According to the Cincinnati Beacon, Amazon has deleted 72 5-star reviews that were written by a Florida PR professional named Rachel Friedman.

A closer look at the younger Friedman’s Amazon account showed that since January 2008 she had posted a total of 72 reviews, all for books, all of which were awarded five stars. As we reported, EMSI had issued press releases for 69 of the 72 books. Some of Rachel Friedman’s Amazon “reviews” were cut & pasted from releases bylined by her and other EMSI staff writers, but stripped of professional identifiers.

I think this is a good move on Amazon's part, of course. They do have a policy against people reviewing a title that they have a financial interest in, but the problem is that it's practically unenforceable unless the indiscretions are identified by a third party. (The Beacon pointed out Friedman's reviews to Amazon.) There's no way to enforce these rules without getting into some shady ethical ground—do you simply ban PR people from writing reviews? Is that even legal? What if they create a fake account?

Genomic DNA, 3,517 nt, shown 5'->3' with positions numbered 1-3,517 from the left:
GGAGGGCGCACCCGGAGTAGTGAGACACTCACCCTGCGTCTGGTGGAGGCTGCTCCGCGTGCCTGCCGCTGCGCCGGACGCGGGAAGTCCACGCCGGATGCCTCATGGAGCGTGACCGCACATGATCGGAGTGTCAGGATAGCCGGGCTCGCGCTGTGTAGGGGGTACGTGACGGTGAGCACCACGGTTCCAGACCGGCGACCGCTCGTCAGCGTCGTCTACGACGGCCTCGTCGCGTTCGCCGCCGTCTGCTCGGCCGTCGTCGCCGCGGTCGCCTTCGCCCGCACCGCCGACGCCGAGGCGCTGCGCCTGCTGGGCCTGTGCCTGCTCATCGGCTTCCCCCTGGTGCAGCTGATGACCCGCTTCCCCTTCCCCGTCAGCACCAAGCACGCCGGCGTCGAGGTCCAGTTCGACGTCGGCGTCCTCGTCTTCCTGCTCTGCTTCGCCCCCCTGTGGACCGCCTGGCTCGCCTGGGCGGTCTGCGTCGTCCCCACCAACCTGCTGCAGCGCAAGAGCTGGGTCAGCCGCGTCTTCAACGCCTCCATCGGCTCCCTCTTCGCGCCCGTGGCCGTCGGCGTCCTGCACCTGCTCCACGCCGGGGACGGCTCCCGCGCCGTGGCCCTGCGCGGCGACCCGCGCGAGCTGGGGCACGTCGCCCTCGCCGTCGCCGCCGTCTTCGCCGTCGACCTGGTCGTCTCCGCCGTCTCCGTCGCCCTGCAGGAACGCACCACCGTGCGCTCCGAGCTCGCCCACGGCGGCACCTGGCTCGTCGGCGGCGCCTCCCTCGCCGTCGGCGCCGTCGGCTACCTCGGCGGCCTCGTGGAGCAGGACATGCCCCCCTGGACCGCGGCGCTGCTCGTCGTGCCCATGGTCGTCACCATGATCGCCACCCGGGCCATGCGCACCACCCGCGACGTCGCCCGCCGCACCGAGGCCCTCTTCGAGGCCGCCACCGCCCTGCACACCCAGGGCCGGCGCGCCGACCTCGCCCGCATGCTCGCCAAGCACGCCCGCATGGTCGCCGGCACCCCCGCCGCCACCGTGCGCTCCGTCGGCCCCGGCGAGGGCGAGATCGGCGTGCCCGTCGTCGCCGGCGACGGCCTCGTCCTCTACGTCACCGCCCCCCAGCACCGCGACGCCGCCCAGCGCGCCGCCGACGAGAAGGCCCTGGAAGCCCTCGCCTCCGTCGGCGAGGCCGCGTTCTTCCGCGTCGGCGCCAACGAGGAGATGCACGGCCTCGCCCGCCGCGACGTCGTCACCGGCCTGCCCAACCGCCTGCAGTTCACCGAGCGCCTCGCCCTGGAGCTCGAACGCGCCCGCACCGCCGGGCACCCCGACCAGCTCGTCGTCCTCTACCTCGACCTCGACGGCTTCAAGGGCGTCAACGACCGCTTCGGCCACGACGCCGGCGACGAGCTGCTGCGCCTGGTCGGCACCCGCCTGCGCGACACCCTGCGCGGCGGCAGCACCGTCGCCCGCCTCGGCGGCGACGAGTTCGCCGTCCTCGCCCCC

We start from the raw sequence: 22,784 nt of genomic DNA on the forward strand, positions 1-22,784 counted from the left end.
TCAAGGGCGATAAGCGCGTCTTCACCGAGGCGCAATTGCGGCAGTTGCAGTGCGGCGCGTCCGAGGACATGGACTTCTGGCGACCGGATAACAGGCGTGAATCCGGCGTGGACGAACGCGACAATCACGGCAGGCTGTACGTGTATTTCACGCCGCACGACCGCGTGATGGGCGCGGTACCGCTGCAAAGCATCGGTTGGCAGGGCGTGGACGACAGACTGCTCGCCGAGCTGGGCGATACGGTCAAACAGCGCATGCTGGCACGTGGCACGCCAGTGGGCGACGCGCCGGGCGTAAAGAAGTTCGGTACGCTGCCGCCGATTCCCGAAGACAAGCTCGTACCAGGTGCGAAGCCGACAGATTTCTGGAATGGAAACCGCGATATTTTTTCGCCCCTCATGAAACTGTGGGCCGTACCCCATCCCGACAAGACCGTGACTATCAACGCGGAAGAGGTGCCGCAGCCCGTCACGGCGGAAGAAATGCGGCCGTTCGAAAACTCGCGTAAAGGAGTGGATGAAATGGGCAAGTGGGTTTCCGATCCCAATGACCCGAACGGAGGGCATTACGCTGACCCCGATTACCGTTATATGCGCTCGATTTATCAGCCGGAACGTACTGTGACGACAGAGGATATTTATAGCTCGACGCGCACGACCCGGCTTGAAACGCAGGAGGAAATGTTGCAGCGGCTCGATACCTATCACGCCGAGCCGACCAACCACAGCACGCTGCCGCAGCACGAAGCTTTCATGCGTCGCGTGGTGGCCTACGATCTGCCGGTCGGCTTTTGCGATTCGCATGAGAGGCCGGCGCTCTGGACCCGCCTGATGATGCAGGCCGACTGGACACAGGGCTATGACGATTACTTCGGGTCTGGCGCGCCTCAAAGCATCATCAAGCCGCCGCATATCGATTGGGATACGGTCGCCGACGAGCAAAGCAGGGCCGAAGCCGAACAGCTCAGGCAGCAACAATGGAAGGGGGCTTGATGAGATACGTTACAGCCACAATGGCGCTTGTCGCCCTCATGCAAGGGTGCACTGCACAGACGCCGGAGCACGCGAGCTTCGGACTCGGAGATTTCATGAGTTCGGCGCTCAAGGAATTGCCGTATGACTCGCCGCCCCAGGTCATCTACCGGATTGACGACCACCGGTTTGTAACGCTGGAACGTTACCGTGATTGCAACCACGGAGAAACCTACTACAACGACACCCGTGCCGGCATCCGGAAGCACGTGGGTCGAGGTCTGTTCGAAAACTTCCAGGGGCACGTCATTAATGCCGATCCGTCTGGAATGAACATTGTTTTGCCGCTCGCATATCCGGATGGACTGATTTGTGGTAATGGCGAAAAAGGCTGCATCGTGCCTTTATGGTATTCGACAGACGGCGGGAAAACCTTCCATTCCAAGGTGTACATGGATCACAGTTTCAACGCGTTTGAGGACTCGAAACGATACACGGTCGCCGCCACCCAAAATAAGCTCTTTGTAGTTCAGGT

This isn't just an issue with Amazon, of course. It's been dogging Yelp since Yelp first Yelped. Most people simply discount the highest and lowest ratings on a product and service, and then determine from the center ratings whether they should buy. It's good to root out extreme examples of ratings-fixing, though, so the system doesn't get too rigged; maybe that's always going to be a crowd-sourced responsibility.